The lack of connection to other people, and to the wider world, has huge effects on health and mortality. Widely recognized as a problem for older adults, many organizations have focused supportive efforts on providing opportunities for greater social engagement even as they deliver other, much-needed services, such as meals or medications.
Telecom and insurance companies could both take a more central role in developing the adoption of new connection-focused technologies and services. Players in both industries have important knowledge about their customers and infrastructure that gives them direct access to the home.
New technologies have to be used in order to be successful. This means they have to have a user-centric design, a low learning requirement, immediately apparent benefits and the flexibility to address a variety of needs. Real scalability will be possible when the following criteria are met:
- Platforms pair these tools with other low-friction devices with low or no learning curve
- Data are collected passively
- Well-designed interfaces enable communication between stakeholders
Indeed, one major step forward would be the ability to integrate many devices into one user experience. Such integration will likely require a platform created in an open source setting.
Opportunities and pitfalls in consumer engagement
In order to accommodate the human variables — the variation in levels of commitment, engagement and incentive to have, use and purchase technology, among others — a number of factors must be taken into account to ensure positive engagement with consumers:
1. Understanding our decisions
While our decisions are rule-based, they aren’t always strictly rational. In behavioral economics, this is described as hyperbolic discounting — in practical terms, that means we are more likely to say ”yes” to the bakery than to the gym, or discount the health gains of smoking cessation if we are a smoker.
We seek to protect ourselves from losses even at the expense of making a gain. As individuals, we also have different tolerances for risk and uncertainty. As any health care provider can tell you, when faced with the same medical decision and facts, people make different choices (including not to decide).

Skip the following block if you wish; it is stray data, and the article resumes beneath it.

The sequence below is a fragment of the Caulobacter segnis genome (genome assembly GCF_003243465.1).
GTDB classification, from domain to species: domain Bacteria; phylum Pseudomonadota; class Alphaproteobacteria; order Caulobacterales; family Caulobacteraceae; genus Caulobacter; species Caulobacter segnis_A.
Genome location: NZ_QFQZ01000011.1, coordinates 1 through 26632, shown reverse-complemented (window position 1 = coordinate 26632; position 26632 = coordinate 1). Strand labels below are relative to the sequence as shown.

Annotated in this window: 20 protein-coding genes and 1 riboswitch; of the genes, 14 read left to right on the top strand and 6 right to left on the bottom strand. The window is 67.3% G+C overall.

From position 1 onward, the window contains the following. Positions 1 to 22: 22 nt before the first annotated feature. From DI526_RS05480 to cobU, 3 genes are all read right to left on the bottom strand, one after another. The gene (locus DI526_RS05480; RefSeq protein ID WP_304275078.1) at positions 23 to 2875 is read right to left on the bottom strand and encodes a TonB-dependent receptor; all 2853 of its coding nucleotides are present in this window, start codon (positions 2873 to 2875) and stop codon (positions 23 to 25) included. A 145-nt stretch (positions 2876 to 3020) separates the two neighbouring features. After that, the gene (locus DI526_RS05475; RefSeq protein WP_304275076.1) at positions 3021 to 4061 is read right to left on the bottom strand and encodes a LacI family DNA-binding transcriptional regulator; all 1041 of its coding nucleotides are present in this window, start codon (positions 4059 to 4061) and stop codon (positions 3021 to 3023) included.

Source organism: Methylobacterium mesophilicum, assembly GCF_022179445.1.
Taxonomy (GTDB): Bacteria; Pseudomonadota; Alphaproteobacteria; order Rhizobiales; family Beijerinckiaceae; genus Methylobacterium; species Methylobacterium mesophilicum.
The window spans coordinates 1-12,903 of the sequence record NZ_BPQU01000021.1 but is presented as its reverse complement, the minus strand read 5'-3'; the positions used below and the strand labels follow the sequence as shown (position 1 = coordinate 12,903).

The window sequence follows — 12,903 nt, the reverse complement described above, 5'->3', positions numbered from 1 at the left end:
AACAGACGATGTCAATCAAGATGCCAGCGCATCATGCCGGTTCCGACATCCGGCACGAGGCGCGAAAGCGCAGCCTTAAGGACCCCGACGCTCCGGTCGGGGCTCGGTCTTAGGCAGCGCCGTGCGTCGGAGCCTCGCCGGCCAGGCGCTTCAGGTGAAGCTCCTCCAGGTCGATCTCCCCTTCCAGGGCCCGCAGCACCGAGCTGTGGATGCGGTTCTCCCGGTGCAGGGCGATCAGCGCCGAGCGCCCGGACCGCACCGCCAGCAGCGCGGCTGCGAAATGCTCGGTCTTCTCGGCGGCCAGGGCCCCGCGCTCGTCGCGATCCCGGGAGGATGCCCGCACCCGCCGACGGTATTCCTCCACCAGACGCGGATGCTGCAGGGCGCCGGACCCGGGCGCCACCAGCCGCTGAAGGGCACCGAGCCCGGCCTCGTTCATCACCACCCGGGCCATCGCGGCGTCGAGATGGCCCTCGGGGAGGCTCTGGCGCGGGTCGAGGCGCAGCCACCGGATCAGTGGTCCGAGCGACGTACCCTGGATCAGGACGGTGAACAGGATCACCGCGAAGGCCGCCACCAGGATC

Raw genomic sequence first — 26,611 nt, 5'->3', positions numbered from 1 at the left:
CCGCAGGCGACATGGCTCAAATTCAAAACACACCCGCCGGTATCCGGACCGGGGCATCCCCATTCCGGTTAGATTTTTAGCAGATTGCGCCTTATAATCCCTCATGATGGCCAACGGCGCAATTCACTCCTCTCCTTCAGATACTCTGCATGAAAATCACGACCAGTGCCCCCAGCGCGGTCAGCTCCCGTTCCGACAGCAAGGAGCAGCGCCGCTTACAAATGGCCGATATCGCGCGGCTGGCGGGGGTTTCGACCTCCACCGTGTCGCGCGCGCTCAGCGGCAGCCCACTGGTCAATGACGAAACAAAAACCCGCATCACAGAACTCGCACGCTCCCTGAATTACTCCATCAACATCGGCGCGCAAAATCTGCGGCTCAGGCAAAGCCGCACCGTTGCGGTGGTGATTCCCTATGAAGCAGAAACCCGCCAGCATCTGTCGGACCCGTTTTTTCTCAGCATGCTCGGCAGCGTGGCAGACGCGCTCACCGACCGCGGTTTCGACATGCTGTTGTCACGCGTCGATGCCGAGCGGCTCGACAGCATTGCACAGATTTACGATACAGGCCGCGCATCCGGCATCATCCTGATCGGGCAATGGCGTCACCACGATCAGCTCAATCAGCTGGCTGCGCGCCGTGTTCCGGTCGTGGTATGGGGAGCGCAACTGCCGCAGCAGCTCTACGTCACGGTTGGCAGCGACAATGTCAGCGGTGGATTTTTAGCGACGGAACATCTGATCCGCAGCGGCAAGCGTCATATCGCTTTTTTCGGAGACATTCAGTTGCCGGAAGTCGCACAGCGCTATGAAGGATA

2. Wellness as a trajectory
Health is a lifelong focus on wellness. But a lifetime is too long and wellness is too abstract a goal for us to respond to in a sustained way. To promote healthy behaviors, individuals and their care teams can focus on small behavioral changes that are sustainable. Taken as whole, people are very bad at changing behaviors unless there is a discrete metric or guideline against which to measure.
3. The right incentives
Providing the right guideposts for an individual’s health journey necessitates an understanding of their personal goals and motivation. Seemingly obvious inducements, like financial rewards for weight loss, may not be enough. Indeed, because humans are generally ill-equipped at both planning for the future and maintaining self-control, appropriately designed incentives that weigh current costs more heavily than future gains are critical.
4. (Robot) Chicken Little
The fable of Chicken Little tells the story of a canard-creating cockerel that runs around yelling “the sky is falling,” when it clearly is not. Many of today’s sensors and other health “nudgers” are designed with the long-term outcome in mind, but need to encourage change in the immediate term. The seeming urgency of these alerts, coupled with outcomes too distant to be appreciated, may actually encourage us to ignore them.
As much as sensors are moving to the point where they will be “invisible,” nudges may be most effective when they are just at (or slightly below) the level of our awareness, while still affecting change.